- Bonus: The platform lets you save your queries so you can access them any time you like. This means you can easily pick up where you left off last time.
- Since Oracle Live SQL runs directly from a web browser (eg. Chrome), you won’t need to install any software into your device.
- This means that you can use Oracle Live SQL from any device that can connect to their website.
Contrary to W3Schools, you must create an account in Oracle Live SQL before you can use their service. The account is free though, so kudos to Oracle for that ✅
What if you want to work with your own data and on your own device?
So far, I’ve discussed 2 tools that let you practise your SQL whilst online, with the datasets provided within each resource. But, what if you want to practise with your own data, or want to work locally, without having to connect to an online resource?
In such cases, you can install a database browser on your device and use it to handle your datasets (think of the DB browser as a “viewer” for your database).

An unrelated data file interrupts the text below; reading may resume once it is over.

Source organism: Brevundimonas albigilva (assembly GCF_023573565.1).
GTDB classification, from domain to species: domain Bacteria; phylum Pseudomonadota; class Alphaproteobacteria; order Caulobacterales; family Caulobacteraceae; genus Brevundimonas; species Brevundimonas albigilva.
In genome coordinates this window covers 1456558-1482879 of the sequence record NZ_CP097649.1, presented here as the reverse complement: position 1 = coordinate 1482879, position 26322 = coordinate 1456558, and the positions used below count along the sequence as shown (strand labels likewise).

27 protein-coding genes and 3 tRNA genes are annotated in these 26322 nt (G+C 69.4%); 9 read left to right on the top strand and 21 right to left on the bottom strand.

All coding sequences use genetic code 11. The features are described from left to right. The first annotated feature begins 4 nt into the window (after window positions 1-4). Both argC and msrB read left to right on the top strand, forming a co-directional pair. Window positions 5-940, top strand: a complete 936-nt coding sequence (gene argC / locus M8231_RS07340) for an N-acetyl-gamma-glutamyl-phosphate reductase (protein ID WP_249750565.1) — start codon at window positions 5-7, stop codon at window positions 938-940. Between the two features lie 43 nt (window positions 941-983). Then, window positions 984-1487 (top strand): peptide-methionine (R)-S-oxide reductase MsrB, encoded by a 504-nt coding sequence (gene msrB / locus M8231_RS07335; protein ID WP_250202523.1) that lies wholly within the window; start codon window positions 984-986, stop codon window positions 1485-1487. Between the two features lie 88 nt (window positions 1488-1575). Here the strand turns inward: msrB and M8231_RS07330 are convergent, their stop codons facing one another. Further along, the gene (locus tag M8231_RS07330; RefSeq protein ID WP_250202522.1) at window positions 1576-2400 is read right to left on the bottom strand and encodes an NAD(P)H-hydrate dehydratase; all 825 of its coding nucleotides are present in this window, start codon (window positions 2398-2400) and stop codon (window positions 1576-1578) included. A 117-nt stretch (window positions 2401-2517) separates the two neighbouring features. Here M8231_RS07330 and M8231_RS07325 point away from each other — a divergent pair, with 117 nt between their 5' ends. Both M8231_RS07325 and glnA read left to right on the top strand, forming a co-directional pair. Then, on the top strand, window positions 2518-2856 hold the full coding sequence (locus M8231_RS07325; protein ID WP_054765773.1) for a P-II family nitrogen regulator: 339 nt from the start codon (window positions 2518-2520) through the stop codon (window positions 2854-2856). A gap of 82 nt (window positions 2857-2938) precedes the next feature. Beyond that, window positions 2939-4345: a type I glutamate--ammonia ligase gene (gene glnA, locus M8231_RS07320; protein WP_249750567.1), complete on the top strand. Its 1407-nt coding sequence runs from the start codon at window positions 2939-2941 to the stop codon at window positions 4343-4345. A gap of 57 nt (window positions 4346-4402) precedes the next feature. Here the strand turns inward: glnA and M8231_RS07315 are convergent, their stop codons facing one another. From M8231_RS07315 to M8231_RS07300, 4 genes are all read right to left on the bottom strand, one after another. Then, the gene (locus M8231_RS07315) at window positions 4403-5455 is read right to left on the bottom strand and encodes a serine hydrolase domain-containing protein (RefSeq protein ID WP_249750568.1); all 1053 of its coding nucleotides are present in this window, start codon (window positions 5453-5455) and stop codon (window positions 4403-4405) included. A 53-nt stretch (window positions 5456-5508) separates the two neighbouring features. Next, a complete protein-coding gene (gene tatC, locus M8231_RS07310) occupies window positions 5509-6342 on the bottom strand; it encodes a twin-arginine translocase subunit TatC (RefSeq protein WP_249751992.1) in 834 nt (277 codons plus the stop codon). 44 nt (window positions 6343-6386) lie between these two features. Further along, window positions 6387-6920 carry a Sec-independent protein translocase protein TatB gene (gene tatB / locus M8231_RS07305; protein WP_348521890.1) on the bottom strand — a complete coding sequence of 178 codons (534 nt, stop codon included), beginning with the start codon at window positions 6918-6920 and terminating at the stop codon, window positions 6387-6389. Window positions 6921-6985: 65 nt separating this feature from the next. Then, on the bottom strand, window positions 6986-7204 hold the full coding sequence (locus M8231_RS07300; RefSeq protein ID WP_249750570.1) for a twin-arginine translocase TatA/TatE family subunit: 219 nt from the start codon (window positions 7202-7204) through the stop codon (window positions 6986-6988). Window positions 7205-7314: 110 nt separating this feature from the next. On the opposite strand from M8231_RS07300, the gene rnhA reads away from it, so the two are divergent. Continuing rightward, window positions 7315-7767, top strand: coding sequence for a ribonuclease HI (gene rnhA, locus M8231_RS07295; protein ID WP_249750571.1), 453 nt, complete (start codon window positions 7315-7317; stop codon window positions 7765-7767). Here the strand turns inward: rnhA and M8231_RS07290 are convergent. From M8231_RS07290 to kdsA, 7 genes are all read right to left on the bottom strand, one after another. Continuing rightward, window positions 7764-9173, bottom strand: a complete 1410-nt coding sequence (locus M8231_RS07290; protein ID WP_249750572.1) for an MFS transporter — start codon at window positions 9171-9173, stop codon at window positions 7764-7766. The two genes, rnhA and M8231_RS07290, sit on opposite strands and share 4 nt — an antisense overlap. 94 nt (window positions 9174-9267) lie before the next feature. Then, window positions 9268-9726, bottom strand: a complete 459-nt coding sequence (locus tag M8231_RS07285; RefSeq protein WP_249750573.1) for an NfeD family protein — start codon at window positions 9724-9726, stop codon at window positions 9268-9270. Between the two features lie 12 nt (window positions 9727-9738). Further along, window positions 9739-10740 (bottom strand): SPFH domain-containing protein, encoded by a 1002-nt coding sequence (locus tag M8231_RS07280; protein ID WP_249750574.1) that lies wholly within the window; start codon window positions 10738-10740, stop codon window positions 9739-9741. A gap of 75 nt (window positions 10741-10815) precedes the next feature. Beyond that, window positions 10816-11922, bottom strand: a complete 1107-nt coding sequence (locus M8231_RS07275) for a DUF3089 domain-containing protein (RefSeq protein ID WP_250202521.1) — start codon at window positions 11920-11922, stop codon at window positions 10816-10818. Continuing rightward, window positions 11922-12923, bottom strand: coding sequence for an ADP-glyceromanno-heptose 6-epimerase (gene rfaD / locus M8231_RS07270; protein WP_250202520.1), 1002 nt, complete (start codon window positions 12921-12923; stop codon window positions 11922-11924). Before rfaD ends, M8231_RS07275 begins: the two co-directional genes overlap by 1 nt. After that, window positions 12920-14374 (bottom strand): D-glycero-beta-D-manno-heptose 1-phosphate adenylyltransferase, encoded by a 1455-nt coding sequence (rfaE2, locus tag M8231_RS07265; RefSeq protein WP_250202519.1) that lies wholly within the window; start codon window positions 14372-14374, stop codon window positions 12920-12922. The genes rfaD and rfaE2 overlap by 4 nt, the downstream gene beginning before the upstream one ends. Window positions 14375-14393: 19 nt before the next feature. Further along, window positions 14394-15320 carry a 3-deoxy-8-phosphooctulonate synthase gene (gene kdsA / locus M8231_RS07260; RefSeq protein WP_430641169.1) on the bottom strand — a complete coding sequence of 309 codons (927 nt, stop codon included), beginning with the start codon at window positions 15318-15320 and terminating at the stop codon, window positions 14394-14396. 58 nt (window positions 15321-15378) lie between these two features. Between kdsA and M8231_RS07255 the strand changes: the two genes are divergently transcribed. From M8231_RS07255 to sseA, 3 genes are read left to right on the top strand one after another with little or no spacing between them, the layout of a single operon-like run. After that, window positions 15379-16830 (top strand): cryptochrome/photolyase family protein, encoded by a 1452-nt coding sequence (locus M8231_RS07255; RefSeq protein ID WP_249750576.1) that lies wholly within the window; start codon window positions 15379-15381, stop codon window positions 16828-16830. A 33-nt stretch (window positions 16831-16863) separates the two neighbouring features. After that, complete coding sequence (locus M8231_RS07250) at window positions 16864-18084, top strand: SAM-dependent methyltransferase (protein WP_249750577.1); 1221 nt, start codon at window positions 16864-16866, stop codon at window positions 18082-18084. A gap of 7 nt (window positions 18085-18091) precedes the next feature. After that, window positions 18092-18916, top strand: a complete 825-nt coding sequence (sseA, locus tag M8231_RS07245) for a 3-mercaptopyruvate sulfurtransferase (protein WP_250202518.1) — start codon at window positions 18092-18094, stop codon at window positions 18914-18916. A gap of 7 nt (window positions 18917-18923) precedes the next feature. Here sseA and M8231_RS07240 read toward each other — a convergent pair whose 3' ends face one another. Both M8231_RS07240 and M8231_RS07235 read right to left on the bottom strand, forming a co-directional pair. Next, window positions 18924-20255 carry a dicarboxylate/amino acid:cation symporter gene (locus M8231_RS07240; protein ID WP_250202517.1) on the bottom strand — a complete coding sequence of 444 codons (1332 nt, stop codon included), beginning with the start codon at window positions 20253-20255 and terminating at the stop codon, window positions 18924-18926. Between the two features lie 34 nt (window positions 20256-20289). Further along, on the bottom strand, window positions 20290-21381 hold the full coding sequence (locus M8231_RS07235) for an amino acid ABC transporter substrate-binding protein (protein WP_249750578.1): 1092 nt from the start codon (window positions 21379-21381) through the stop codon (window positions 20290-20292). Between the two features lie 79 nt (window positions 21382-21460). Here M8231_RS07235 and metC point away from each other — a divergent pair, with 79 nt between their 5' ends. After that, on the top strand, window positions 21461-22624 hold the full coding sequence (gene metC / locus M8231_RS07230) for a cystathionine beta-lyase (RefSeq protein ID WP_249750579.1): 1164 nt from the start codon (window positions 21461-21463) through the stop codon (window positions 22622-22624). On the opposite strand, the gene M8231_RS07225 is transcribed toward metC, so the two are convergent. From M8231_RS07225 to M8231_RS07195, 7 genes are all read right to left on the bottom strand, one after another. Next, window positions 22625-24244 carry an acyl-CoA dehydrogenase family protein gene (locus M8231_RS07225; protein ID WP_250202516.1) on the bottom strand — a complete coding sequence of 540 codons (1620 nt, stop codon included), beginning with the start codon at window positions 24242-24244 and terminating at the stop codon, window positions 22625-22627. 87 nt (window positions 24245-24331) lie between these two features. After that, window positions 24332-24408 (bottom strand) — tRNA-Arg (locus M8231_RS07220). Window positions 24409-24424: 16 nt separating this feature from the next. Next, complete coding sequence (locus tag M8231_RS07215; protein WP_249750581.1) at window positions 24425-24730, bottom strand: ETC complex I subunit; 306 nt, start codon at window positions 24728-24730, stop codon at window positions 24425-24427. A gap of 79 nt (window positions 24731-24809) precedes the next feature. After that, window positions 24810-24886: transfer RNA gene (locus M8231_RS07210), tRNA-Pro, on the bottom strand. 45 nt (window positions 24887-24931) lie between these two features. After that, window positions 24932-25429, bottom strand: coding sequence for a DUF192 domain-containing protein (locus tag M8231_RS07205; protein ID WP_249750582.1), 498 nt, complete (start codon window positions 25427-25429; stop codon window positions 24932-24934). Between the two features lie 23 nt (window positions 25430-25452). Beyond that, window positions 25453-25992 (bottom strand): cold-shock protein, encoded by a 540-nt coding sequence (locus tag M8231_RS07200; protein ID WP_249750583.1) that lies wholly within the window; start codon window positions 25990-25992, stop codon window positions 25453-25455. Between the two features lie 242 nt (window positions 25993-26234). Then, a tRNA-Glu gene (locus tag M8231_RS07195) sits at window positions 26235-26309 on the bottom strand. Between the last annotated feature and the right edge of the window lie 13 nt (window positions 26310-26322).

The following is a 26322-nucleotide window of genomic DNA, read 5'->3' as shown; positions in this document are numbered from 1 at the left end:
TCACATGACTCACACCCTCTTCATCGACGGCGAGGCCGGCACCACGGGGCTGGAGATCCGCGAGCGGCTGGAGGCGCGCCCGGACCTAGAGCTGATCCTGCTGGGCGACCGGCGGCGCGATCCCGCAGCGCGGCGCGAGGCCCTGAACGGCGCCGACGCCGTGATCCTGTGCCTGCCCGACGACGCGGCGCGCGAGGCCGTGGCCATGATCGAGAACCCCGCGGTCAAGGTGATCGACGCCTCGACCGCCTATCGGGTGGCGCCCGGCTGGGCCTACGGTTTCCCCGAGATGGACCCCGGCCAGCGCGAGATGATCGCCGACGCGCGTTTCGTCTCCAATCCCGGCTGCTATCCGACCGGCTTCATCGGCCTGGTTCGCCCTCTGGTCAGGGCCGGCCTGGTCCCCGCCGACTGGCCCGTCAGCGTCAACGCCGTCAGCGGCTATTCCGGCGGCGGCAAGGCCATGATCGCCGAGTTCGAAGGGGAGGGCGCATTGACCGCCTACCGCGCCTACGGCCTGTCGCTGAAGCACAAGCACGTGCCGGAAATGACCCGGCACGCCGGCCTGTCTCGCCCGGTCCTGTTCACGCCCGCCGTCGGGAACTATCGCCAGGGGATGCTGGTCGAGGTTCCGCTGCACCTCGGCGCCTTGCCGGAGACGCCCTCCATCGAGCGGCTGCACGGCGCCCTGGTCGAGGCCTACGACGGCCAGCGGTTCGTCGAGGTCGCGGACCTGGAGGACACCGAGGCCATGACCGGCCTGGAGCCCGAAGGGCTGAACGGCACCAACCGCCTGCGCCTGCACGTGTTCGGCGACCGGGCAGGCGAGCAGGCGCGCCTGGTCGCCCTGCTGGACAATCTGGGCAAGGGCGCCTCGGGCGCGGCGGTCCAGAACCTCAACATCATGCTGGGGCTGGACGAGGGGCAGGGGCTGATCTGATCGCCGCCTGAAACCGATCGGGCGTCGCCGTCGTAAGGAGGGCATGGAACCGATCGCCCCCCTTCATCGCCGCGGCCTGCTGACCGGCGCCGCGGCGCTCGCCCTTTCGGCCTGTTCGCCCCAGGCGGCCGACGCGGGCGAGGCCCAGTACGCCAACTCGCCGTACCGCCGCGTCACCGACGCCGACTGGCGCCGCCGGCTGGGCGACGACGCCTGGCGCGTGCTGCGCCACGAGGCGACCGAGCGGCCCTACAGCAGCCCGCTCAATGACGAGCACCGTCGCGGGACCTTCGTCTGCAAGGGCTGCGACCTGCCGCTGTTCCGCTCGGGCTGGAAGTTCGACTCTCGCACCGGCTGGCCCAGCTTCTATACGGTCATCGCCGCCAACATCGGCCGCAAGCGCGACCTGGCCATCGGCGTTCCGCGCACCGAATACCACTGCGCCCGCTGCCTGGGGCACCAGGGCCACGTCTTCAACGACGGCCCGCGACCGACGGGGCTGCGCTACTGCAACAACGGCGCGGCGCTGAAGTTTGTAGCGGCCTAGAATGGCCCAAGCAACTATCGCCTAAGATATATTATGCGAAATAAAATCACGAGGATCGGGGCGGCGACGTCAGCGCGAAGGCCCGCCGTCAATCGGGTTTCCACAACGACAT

A simple solution is for you to work with SQLite and to query your data via the DB Browser for SQLite (this will be your “database viewer”). Note that the SQLite commands aren’t too different from the Oracle SQL ones, so by practising SQLite you can still improve your general SQL skills.
Setting up your data in DB Browser
The following steps will show you how to load your data into the DB Browser: once loaded, you can start writing your queries and practising with SQLite!
1. If you haven’t done so before, download DB Browser for SQLite and install it on your device.